Modius Spero - A non-invasive, drug-free technology being trialled as a potential treatment for PTSD
Neurovalens is studying the effect of our non-invasive device Modius Spero to treat Post-Traumatic Stress Disorder (PTSD).
Modius Spero is worn on the head for 30 minutes each day and uses a small electrical pulse to stimulate parts of the brain that are associated with PTSD.
Our goal is that Modius Spero can eventually be used as a non-invasive and drug-free treatment for those who struggle with PTSD.
What is PTSD
PTSD is a common psychiatric disorder resulting from exposure to traumatic events such as military conflict, natural disasters, sexual assault, serious car accidents and childbirth.
PTSD affects people worldwide. Research has shown that the prevalence of PTSD can range from 1.3% to 8.8% among adults (1), with these estimates varying depending on the population studied. Many people with PTSD experience symptoms such as:
- Hyper vigilance
- Re-experiencing traumatic events, whether that is through flashbacks, nightmares, or something else
- Irritability or agitation
- Trouble sleeping or insomnia
- Social withdrawal or isolation from others
- Trouble focusing or concentrating
- Difficulty trusting other people
- Emotional detachment
- Feelings of guilt
- Self-destructive behaviours
PTSD is a widespread issue that highlights the need for further research and support for those who have experienced trauma.
Gender Most Affected by PTSD
It is estimated that 6% of the US population will have PTSD at some stage in their lives. While PTSD can affect individuals of any age and gender, research suggests that women are more likely to develop PTSD compared to men. Approximately 8% of women and 4% of men are estimated to experience PTSD at some point in their life (2). This may be because women are more likely to be exposed to trauma such as sexual assault and domestic abuse compared to men, and at a younger age (3).
Understanding the populations that are more likely to develop PTSD can help with early recognition and treatment, which can improve the outcomes for those affected by the condition.
Overview of The Clinical Trial – The Modius Spero Study
Neurovalens are currently recruiting for a remote clinical trial in the US on the efficacy of the Modius Spero Neurostimulation Device in the management of PTSD.
If you are living with Post-Traumatic Stress Disorder (PTSD), you know how debilitating it can be. From reliving traumatic memories to feeling anxious, living with PTSD can have a major impact on your quality of life. That's why we are excited to announce a new clinical trial that aims to help improve the symptoms of PTSD using electrical vestibular nerve stimulation.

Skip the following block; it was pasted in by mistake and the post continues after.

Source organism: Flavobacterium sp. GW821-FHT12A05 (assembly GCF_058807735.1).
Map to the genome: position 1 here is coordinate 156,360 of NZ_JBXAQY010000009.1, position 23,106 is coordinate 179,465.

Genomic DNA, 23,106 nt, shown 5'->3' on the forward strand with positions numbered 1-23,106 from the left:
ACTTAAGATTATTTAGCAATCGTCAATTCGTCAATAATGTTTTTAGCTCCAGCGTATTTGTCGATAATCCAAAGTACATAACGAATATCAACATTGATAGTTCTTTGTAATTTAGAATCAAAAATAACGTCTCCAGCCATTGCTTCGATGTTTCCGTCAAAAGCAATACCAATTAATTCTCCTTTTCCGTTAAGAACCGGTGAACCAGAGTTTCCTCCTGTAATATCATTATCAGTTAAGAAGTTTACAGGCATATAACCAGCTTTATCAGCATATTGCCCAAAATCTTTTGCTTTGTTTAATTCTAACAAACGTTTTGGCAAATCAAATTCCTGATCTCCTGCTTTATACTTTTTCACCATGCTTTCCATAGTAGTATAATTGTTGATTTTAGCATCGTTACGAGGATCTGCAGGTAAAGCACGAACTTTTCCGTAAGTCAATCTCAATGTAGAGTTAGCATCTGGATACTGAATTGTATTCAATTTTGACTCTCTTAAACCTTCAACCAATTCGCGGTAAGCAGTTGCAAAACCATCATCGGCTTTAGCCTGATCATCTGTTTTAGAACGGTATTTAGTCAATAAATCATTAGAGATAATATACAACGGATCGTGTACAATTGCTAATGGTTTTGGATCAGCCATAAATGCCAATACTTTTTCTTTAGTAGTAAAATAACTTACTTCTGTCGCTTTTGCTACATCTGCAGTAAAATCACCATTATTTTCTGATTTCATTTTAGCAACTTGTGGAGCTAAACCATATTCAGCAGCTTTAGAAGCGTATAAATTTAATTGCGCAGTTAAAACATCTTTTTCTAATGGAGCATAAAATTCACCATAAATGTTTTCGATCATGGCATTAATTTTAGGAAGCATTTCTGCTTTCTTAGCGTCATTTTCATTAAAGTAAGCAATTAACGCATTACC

What is Electrical Vestibular Stimulation?
Electrical Vestibular Stimulation is a form of therapy that uses low-level electrical signals to stimulate the vestibular nerve. The stimulation is delivered using the Modius Spero device via electrodes placed on the skin behind both ears. This therapy aims to provide a non-invasive, drug-free treatment that will improve the symptoms of PTSD by influencing the part of the brain that controls your circadian rhythm and sleep patterns.
The Objectives of Our Clinical Trial
The main objective of our clinical trial is to evaluate the Modius Spero device's ability to reduce the severity of PTSD symptoms. To achieve this goal, we are recruiting participants across the US who are living with PTSD.
Participants will be randomly assigned to either receive an active device (treatment) or a sham device (no treatment) to allow us to evaluate the Modius Spero device in improving PTSD symptoms relative to the control group.
Who Can Participate?
We are actively recruiting adults aged 22 to 80 years living in the USA who have been diagnosed with PTSD. The great news is that this trial is fully remote, so participants can participate from the comfort of their own homes from anywhere in the US.
Benefits of the Clinical Trial
The primary benefit of the trial is to reduce PTSD symptoms and enhance the well-being of individuals living with PTSD. This will be measured through changes in the Post-Traumatic Stress Disorder Checklist (PCL-5) score, which is a self-report questionnaire used to assess the presence and severity of PTSD symptoms. The PCL-5 score can range from 0 to 80, a score of 31 or above indicates probable PTSD. In addition to changes in the PCL-5 score, improvements in insomnia, anxiety and general quality of life will also be monitored.
Additional benefits of this trial are the potential to advance our understanding of PTSD and its treatment. The Modius device has already been shown to be safe and well tolerated across a range of indications, and our trial will help us understand its effectiveness in treating PTSD.
Join our PTSD trial now!
Are you aged 22-80 and living with PTSD? You may be eligible to participate in our study. As a participant, you will receive support throughout the trial. Your participation will help us better understand PTSD and help those living with this condition.
(1) Atwoli L, Stein DJ, Koenen KC, McLaughlin KA. Epidemiology of posttraumatic stress disorder: prevalence, correlates and consequences. Curr Opin Psychiatry. 2015;28(4):307–11.
(2) US Department of Veterans Affairs, PTSD: National Center for PTSD. Read More
(3) Miranda Olff. Sex and gender differences in post-traumatic stress disorder: an update. Department of Psychiatry, Academic Medical Center, University of Amsterdam and Arq Psychotrauma Expert Group, Diemen, The Netherlands. Read More